|(20 Jan 2016)
Federal prosecutors routinely fail to send agency referrals of alleged corporate criminal conduct on to the courts, according to an analysis of hundreds of thousands of Justice Department records for the five-year period covering fiscal years 2010 through 2014.
The study by the Transactional Records Access Clearinghouse (TRAC) also found very wide variations in the corporate prosecution rates among the 90-plus offices of the semi-autonomous U.S. Attorneys.
For the nation as a whole, the relatively rare prosecution of corporations -- only 12.3 percent of all referrals that allege corporate criminal conduct -- sharply contrasts with the 82.1 percent rate for referrals concerning individual criminals.
TRAC's study profiles the ten investigative agencies that referred the most corporations for alleged criminal activity, and examines success rates in terms of how frequently their cases were prosecuted. With only 6.6 percent of its criminal referrals prosecuted, the FBI does not stand out by this measure.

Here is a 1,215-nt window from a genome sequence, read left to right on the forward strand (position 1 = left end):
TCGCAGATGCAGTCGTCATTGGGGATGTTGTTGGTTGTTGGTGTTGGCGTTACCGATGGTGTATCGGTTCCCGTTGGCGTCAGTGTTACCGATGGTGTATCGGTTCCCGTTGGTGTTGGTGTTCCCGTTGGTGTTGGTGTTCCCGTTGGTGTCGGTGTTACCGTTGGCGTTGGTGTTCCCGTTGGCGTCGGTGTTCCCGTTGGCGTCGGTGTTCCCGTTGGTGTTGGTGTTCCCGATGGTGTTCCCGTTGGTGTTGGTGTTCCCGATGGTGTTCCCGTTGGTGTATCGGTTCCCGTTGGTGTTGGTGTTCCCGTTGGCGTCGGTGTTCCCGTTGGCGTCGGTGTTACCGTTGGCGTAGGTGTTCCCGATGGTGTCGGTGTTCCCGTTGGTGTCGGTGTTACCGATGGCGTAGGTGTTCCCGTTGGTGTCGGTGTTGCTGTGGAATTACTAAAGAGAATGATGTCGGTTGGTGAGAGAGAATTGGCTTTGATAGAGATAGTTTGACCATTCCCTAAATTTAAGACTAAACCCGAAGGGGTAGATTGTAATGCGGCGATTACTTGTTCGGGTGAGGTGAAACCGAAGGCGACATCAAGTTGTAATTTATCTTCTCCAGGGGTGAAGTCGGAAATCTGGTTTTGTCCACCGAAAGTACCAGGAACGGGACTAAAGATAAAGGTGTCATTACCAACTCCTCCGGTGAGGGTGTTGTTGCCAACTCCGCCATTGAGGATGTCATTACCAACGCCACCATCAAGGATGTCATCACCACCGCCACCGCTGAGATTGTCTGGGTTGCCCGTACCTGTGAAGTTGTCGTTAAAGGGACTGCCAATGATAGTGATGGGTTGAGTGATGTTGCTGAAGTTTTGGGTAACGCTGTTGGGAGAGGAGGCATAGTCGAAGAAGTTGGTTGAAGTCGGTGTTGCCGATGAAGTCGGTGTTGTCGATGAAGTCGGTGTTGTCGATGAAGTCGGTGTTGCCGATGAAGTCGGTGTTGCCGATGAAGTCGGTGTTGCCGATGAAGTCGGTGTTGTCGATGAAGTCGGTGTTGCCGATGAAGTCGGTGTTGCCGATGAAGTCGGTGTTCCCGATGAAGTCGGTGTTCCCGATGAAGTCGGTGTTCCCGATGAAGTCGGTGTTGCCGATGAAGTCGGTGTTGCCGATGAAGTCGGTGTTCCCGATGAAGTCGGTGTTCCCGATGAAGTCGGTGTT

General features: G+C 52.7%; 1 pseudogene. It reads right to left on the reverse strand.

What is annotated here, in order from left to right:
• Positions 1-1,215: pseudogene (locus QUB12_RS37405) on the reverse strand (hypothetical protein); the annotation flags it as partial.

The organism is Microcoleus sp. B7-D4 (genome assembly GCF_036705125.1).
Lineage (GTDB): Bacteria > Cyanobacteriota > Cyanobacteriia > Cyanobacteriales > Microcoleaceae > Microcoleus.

For more details, including counts of corporate criminal referrals received by each U.S. Attorney and the percentage each prosecutes, see the full report at:
TRAC's new report is the second in a continuing series examining various aspects of the government's effort to deal with corporate crime. The first report, documenting the drop in corporate prosecutions, can be found at:
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TRAC is self-supporting and depends on foundation grants, individual contributions and subscription fees for the funding needed to obtain, analyze and publish the data we collect on the activities of the US Federal government. To help support TRAC's ongoing efforts, go to: